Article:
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Come, Follow Me — New Testament Study and Teaching Helps
Lesson 40, September 25 — October 1
Galatians — “Walk in the Spirit”

Galatians 1 “So Soon Removed”

Why do some who join the LDS Church later turn away? How do you maintain your own faith and obedience? How can you help those who struggle spiritually?

Paul wrote this epistle to church members in Galatia (in today’s middle Turkey) in about 56 AD or perhaps earlier. The purpose of this epistle is to counteract spiritual backsliding and apostasy. As was his custom, in Galatians 1:1-5 Paul testifies of Jesus Christ, along with his witness of the Savior’s resurrection.

The purpose of Paul’s epistle arises abruptly:

  • What does Paul say the problem is, in verses 6-7?
  • Note that Paul asserted in verse 7 that there is “not another” true gospel, for there is only one. How does Paul drive home this point more forcibly, in verse 8?
  • We’ve heard of apostolic blessings, but note the curses pronounced by the apostle Paul in verse 8 and 9. Paul speaks so strongly because of the seriousness of this issue—he sees that the foretold apostasy has begun, and he wants to forestall it as much as possible, and to help as many as possible to retain their faithfulness.
  • Read other testimonies borne by Paul in verses 11-12, 15, 20.

Galatians 2-3 The Old Versus the New

In Galatians 2, Paul supports his testimony by reviewing some of the history of the transition from the law of Moses to the law of the Gospel of Jesus Christ, including a mention of a lively discussion he had with Peter (see especially verses 3, 11-16, 19-21).

In chapter 3, Paul more fully expresses his concern for the Galatian Saints:

  • What are the six questions Paul asked in verses 1-5? (see also Galatians 5:7). By asking these questions, what do you think Paul wants them to realize? What questions would you ask of someone who has chosen to withdraw from Church activity?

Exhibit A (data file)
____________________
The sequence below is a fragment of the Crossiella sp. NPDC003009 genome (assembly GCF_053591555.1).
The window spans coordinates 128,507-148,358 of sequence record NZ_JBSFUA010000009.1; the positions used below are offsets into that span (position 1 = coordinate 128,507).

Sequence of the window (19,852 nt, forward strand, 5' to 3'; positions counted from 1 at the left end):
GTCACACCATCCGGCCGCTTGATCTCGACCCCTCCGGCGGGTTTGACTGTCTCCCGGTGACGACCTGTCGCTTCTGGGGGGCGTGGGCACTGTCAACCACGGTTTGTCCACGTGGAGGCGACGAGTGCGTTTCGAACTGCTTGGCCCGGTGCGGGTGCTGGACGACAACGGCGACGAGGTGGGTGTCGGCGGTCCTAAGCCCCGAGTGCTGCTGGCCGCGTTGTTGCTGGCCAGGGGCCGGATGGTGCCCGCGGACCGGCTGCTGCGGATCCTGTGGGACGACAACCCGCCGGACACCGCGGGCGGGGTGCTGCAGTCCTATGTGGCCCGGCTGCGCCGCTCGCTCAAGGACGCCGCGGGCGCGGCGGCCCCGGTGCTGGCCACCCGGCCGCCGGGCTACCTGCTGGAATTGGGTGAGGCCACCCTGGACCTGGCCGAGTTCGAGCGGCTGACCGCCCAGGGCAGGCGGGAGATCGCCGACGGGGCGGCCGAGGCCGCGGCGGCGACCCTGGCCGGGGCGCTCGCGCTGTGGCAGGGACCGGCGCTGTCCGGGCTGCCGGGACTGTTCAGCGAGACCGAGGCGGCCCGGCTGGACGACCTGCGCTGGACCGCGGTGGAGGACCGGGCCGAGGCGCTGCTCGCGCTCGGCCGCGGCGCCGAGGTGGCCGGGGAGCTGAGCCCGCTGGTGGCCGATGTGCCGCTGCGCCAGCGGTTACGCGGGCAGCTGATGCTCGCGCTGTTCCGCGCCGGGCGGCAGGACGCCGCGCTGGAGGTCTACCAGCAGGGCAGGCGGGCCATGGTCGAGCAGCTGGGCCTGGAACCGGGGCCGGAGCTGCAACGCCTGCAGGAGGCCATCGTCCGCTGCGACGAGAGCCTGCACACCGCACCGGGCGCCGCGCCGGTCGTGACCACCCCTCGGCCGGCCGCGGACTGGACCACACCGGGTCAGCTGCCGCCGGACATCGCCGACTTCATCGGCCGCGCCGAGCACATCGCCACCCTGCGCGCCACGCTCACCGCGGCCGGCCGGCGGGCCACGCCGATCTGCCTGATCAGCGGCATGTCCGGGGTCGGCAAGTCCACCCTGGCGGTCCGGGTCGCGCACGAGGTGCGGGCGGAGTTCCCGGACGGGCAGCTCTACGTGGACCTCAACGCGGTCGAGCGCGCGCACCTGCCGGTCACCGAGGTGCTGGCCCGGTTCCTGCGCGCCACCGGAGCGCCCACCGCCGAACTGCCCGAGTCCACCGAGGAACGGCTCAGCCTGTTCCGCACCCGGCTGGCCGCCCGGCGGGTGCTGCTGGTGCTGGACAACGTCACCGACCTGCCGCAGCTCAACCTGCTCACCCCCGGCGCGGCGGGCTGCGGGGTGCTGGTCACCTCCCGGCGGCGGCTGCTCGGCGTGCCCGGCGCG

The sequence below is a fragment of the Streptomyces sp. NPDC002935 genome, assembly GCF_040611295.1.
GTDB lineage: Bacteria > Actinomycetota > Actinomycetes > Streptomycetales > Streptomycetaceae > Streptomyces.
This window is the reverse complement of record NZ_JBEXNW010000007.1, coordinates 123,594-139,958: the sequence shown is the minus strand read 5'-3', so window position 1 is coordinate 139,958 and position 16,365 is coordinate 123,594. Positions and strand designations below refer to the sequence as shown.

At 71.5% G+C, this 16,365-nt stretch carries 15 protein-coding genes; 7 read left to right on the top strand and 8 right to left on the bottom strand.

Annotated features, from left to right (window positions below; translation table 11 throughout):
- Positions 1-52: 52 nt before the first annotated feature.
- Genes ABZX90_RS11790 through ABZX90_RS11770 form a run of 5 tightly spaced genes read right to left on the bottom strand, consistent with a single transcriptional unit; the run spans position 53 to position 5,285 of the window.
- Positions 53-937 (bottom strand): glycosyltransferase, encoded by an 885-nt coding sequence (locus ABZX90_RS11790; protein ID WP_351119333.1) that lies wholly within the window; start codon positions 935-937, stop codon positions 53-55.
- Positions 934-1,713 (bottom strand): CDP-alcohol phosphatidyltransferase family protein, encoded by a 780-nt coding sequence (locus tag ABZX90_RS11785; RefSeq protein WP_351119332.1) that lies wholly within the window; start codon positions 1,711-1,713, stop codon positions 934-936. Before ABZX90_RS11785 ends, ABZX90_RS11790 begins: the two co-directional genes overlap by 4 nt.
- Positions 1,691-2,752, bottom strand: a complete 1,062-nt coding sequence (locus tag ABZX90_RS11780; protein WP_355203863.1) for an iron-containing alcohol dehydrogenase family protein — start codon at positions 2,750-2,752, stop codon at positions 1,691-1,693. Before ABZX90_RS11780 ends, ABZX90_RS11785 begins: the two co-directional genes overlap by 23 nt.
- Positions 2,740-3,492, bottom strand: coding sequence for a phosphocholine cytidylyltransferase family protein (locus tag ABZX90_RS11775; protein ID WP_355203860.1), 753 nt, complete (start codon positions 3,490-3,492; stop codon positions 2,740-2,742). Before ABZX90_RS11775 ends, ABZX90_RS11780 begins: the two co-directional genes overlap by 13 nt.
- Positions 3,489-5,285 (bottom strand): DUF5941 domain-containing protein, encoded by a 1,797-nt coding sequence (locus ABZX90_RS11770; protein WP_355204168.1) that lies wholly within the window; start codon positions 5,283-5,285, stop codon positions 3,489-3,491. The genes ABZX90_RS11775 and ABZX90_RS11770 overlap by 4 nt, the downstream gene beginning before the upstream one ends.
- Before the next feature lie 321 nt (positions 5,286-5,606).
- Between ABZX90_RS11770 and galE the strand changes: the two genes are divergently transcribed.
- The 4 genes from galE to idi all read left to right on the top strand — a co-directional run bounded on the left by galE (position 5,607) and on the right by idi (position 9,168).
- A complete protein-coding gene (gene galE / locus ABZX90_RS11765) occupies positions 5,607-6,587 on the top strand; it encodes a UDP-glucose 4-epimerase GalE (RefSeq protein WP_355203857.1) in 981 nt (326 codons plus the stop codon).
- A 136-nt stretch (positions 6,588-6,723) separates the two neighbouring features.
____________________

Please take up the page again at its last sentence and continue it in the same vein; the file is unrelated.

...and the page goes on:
• In verses 6-9, 13-16, 29, Paul appeals to the faith and works of Abraham, as an example to the Galatians and as a reminder of their inheritance of the Lord’s promises to Abraham. What does it mean to you to be “an heir according to the promise” (verse 29) and a partaker of the Abrahamic covenant?
  • According to verse 19, what was the whole point and purpose of the law of Moses? Note the Joseph Smith Translation for Galatians 3:19-20, which says: “Wherefore then, the law was added because of transgressions, till the seed should come to whom the promise was made in the law given to Moses, who was ordained by the hand of angels to be a mediator of this first covenant, (the law.) Now this mediator was not a mediator of the new covenant; but there is one mediator of the new covenant, who is Christ, as it is written in the law concerning the promises made to Abraham and his seed. Now Christ is the mediator of life; for this is the promise which God made unto Abraham.
  • Read verses 24-28. As always, Jesus Christ is the answer, the solution, the path, the light, and the life.
  • Paul counseled church members to leave behind the law of Moses, and to move forward and upward in Christ and His gospel. Note that those in our day who have been endowed in the temple have covenanted to live the law of consecration, a yet higher level of Christlike character and behavior.

Galatians 4-5 “Christ Hath Made Us Free”

Read Paul’s continuing treatise regarding the purpose of the law of Moses, in Galatians 4:1-7.

  • How does Paul describe those who seek to turn back to the law of Moses, in verses 8-10?
  • Of what does Paul remind the Galatians, in verses 13-16?
  • Read Galatians 5:1. In what ways do you think the law of Moses was a “yoke of bondage” to the Jews and others of the house of Israel? How did the gospel of Christ give them “liberty”?
  • What key words do you see in verses 5-6, 13-14?
  • In verses 10-12, what did Paul have to say regarding those who were leading the move toward apostasy?
  • Read verses 16-23 and make two lists—first, the results of following the Spirit; and second, the results of following the lusts of the flesh (see also Galatians 5:7-10). Looking at your list of the blessings of the Spirit, which of these things can you say you are experiencing in your life?
  • Read again Galatians 5:22-23, and write your response to the following: When I feel the Spirit, I feel …”

Galatians 6 “Bear Ye One Another’s Burdens”

Paul ends this epistle by counseling church members regarding their treatment of others who have been “overtaken in a fault” (verse 1). How would you summarize Paul’s teachings in verses 1-4? What experiences have you had in your efforts to strengthen one who has weakened in his or her faith?

Apparently, in verse 11 Paul takes over for his scribe and writes in “large letters,” to lend emphasis to his message. What teachings of our living prophet have stood out for you, as if written in large, bold letters?

Paul closes as he began—testifying of the Savior and His impact upon us all. Read and ponder verses 14-16.

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